The doomsday reports in print and on air left little to the imagination of what could happen if someone was infected with Covid-19 and so when I tested positive, like any normal rational person, I panicked.
Curiously, my first symptom was a series of hot flashes which was unusual because I hadn’t had hot flashes in a number of years. But then over the next few days I developed a fever along with body aches and chills. And then, I experienced an intense sinus cold. It clamped down on my nose and some of the heavy congestion traveled deep into my chest. I was at my sickest from November 2020 thru February 2021, and during this time the cold air compromised my inflamed lungs making it more difficult to breathe. Sleeping was extremely difficult as I couldn’t find a comfortable position without my sinuses becoming completely stuffed up. I kept having to breathe into a washcloth smothered with eucalyptus oil. Any physical effort elevated my heart rate and just to prepare a meal sent me back to bed. I noticed especially in the mornings that my entire body felt as if I had had a caffeine shot – a shaky feeling or some kind of internal vibration. Little did I know at the time that my autonomic nervous system was completely misfiring and keeping me in a state of fight or flight.
Living alone and trying to heal, I was also alone with my thoughts and that part might have been the roughest for me. Not able to have proper perspective around my illness caused tremendous anxiety. With all of my Pilates and other fitness training I knew when lungs had to work harder so did the heart. I was afraid to move too quickly or do too many tasks for fear of my airways closing. I kept saying to myself, why isn’t my body healing? What am I not doing that I should be doing? I mean, isn’t this just a bad flu? But then about a week into my illness while resting in bed, I felt this intense pressure on my chest as if someone was literally standing on top of me – it was at this point that I fully comprehended I was now part of the Covid Club.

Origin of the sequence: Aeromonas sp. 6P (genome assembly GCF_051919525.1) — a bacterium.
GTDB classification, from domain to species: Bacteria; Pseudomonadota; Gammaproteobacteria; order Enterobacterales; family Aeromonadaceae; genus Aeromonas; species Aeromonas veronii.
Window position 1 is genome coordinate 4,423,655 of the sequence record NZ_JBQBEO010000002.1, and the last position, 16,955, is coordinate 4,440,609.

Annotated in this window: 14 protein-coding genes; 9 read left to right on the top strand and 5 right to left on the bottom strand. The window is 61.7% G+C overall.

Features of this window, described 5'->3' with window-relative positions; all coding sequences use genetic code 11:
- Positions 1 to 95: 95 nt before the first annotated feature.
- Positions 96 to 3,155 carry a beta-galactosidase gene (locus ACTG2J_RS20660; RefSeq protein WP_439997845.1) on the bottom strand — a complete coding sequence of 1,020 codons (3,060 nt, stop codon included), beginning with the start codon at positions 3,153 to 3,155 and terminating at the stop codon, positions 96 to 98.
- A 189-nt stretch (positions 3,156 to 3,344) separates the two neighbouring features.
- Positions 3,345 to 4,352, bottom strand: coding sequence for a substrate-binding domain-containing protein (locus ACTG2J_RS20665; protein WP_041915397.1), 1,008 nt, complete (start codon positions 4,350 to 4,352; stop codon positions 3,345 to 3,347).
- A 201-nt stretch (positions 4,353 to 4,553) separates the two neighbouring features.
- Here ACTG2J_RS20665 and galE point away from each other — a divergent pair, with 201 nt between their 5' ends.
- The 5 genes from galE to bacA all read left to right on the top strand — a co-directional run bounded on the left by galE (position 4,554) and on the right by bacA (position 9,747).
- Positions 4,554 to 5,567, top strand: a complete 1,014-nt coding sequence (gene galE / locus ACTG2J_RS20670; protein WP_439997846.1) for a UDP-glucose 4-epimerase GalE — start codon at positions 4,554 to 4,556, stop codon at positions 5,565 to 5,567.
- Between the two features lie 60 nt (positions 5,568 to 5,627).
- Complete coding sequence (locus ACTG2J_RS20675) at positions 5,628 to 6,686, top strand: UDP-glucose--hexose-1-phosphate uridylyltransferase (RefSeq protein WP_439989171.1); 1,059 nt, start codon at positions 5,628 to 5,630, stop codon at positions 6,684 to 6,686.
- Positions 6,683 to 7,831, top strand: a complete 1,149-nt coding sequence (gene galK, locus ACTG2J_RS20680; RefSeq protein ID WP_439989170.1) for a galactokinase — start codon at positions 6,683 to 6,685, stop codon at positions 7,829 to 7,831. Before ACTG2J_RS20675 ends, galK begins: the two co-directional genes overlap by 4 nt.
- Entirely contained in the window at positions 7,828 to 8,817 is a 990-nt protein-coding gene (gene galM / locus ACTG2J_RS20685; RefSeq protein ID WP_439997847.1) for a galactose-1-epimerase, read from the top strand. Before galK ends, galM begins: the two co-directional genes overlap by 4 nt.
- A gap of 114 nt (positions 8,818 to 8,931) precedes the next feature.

I had never experienced this amount of stress. The continual shortness of breath coupled with severe anxiety brought on a number of panic attacks. If fact, one of those attacks was so severe I ended up in the emergency hospital. The first visit to the ER, the nurses dressed in what looked like hazmat suits, wheeled me into a room and left me – instead of comforting me, the medical staff stayed clear of me. Eventually they took bloodwork and a lung x-ray. Six very long hours later I was released and given a finger oximeter to check my oxygen and heart rate at home. For those who never heard of a finger oximeter – it’s a small clip-on device that reads your oxygen saturation level and your heart rate. For a healthy person the O2 reading is usually 99 or 100 – 100 being the highest. Anything under 94 is cause for concern. I kept staring at the oximeter as it hugged tightly around my middle finger, willing it to move up from the 92 level. I’d take 95, just to keep me from feeling like I needed to go to the ER again. My fear was having to be admitted into the ICU because everyone knew that might mean being put on a ventilator and possibly never going home.